When you order a cup of coffee, before adding the cream and sugar, do you ever stop to ponder the liquid inside? We don’t always think about where coffee beans come from, or how they are grown, or even where they grow.
In fact, coffee crops are experiencing major growing challenges due to the impacts of climate change. But despite the lack of public awareness, one UA researcher is currently leveraging his expertise in tree ring science to help Guatemalan growers produce our daily dose of joe.
For such a hot commodity, coffee beans actually have quite a narrow climatic range. They need a vast water supply in order to thrive. In areas of the world where rainfall is plentiful, some economies rely on the export of coffee beans in order to survive. The country of Guatemala is a good example of that. Luckily, coffee beans enjoy the lush, fertile landscape of the Guatemalan hills. But as climates change in the coming years, it will be important to prepare for alterations in moisture in many tropical areas, such as Guatemala.
To make matters worse, Guatemalan coffee production hasn’t yet recovered from a devastating fungus between 2011 and 2013. Because coffee accounts for a significant portion of Guatemala’s economy, growers are concerned about what the future might hold.
However, farmers concerned about the growing climate have some reason to rejoice.
Kevin Anchukaitis is a UA associate professor in the School of Geography and Development. Anchukaitis studies paleoclimatology and dendrochronology and is currently working in Guatemala to reconstruct past climates, as well as predict what future climates in tropical areas might look like.
The advantage of using dendrochronology—dating tree ring patterns—to observe past and present climatic changes is that the right species of trees can allow annual precipitation data to be reliably traced hundreds of years into the past.
Anchukaitis said the Guatemalan fir trees he focuses on can show him whether a given season was more wet or more dry.
“This Guatemalan research is part of a larger research program looking at how climate has changed specifically both temperature and precipitation in the past,” Anchukaitis said. “Doing that is a way to understand the natural variability, and we can use that variability to understand a couple of different things about climate change.”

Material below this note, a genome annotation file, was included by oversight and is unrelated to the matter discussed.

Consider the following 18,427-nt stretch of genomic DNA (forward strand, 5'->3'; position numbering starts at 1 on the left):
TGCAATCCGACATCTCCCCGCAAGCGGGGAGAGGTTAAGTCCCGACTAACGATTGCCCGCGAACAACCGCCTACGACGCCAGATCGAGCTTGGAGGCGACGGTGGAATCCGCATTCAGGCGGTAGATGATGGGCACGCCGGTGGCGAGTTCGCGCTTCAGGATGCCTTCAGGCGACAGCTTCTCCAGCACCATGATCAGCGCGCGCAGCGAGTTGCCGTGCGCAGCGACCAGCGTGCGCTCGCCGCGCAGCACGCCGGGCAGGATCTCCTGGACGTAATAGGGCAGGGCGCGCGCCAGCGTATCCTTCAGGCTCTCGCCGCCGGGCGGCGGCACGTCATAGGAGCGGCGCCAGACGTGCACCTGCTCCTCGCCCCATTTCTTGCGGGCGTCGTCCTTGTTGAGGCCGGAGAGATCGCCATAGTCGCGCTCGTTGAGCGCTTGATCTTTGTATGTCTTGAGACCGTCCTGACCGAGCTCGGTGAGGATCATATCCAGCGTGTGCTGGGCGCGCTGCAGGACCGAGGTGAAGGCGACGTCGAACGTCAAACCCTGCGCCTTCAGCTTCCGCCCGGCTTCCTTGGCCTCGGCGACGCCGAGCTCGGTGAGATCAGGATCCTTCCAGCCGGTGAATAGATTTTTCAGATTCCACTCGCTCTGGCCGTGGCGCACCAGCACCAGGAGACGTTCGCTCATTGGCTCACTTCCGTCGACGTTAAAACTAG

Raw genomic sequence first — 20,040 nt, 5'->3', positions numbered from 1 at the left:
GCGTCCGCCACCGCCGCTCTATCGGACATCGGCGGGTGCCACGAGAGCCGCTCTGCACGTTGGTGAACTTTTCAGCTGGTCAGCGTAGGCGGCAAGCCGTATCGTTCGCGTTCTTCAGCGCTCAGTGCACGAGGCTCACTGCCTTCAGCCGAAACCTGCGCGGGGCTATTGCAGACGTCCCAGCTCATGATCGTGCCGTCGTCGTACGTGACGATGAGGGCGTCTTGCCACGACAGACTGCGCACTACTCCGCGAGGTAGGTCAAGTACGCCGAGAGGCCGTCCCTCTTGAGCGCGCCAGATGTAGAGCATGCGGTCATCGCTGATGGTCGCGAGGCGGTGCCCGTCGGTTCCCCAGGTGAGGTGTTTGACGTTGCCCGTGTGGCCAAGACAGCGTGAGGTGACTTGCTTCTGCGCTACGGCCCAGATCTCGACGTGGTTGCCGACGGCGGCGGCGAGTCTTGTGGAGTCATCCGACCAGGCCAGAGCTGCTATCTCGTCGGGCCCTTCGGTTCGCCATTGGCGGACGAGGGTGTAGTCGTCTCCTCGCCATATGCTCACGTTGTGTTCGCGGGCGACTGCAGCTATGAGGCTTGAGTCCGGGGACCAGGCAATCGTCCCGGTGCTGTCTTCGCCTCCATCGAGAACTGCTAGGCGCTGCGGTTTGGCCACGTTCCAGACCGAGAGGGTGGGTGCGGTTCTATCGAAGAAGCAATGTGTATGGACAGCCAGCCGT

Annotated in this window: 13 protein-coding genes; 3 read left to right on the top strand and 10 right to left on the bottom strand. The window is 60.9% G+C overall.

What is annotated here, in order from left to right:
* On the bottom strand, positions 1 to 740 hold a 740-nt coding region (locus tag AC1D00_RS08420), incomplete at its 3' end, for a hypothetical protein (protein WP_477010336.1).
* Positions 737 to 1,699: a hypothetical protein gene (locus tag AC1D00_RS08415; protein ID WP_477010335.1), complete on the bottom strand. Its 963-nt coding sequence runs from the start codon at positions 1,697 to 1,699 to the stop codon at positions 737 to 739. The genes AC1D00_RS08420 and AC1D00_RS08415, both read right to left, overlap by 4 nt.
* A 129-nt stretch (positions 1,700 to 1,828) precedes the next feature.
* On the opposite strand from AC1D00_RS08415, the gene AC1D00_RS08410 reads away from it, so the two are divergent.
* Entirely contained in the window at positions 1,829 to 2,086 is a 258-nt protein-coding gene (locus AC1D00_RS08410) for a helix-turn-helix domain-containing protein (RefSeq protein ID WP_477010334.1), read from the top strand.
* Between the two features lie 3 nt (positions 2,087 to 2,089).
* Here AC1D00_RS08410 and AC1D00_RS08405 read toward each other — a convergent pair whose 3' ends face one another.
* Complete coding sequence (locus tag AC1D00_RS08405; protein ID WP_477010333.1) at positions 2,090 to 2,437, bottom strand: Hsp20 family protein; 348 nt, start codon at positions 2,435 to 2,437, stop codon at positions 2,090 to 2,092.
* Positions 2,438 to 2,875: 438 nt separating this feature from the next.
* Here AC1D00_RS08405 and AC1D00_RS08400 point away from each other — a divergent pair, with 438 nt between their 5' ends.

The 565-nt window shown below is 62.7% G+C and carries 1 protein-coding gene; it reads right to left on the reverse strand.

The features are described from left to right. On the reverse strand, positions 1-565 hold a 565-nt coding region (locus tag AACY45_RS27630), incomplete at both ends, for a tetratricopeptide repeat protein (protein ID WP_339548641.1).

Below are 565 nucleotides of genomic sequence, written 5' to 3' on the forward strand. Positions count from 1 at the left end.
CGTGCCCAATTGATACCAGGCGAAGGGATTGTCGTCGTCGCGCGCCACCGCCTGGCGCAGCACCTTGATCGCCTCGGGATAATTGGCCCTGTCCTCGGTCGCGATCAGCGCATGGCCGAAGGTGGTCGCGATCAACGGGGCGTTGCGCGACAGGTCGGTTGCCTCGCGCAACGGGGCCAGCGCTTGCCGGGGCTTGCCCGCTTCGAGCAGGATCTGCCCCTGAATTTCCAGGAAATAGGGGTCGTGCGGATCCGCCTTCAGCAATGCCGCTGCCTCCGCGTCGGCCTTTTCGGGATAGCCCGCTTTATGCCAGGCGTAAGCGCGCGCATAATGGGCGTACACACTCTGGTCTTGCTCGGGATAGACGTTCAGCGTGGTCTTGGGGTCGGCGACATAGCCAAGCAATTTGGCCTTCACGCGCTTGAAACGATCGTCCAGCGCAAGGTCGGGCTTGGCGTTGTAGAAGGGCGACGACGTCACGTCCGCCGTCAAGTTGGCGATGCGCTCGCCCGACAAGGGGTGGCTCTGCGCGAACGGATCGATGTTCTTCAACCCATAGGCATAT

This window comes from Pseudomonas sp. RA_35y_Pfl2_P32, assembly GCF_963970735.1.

Although the data is quite granular, tree ring study can provide a long-term perspective. This is particularly important in paleoclimatology, a field that seeks to reconstruct the climates of many years ago. In paleoclimatology, it is important to distinguish between the natural range of behaviors of a given region and altered behavior, perhaps based on human influence.
“Understanding the natural range helps us disentangle the climate change signals from potentially normal cycles in the climate system,” Anchukaitis said. It also helps researchers understand how things might evolve in the future.
By reconstructing the climate of the past, researchers are able to more accurately pinpoint the changes human activities have contributed to the worldwide climate trend over time, alongside possible contributions in the future. Consequently, tree ring data was of specific interest to Anchukaitis, and Guatemala seemed an ideal place to start.
“Guatemala was of interest to me because it’s a frontier. It hasn’t had [dendrochronology] work done on it, and yet it hosts this incredibly vulnerable population whose economy is incredibly dependent on rain-fed agricultural methods to produce it’s coffee exports.” Anchukaitis said.
The entire region surrounding Guatemala may yet yield answers for dendrochronologists.
“The tropics are sort of the less well-studied part of dendrochronology because it’s been difficult to identify trees that put down unambiguously annual rings, which is what we count on for the raw material we study,” Anchukaitis said.
The regions closer to the equator are interesting in terms of climate change because of the large amount of rain they get already. So far, there have not been any large-scale droughts like the ones we are seeing further north in the United States.
“So, why don’t we see that yet? It probably means that the temperature increase isn’t large enough yet to push the demands for the atmosphere to have more moisture beyond what the range of the natural variability is,” Anchukaitis said.
Although climate models are predicting widespread drying, the normal rainfall variability of regions like Guatemala may take longer to feel the effects, which could be good news for commodity crops like the coffee bean.
The information from tree ring studies need not only apply to coffee. Over time, as temperatures fluctuate and soil compositions change, other crops may be affected as well. Widespread staple crops such as corn and rice may also be affected in terms of where they can be grown and how much can be produced.
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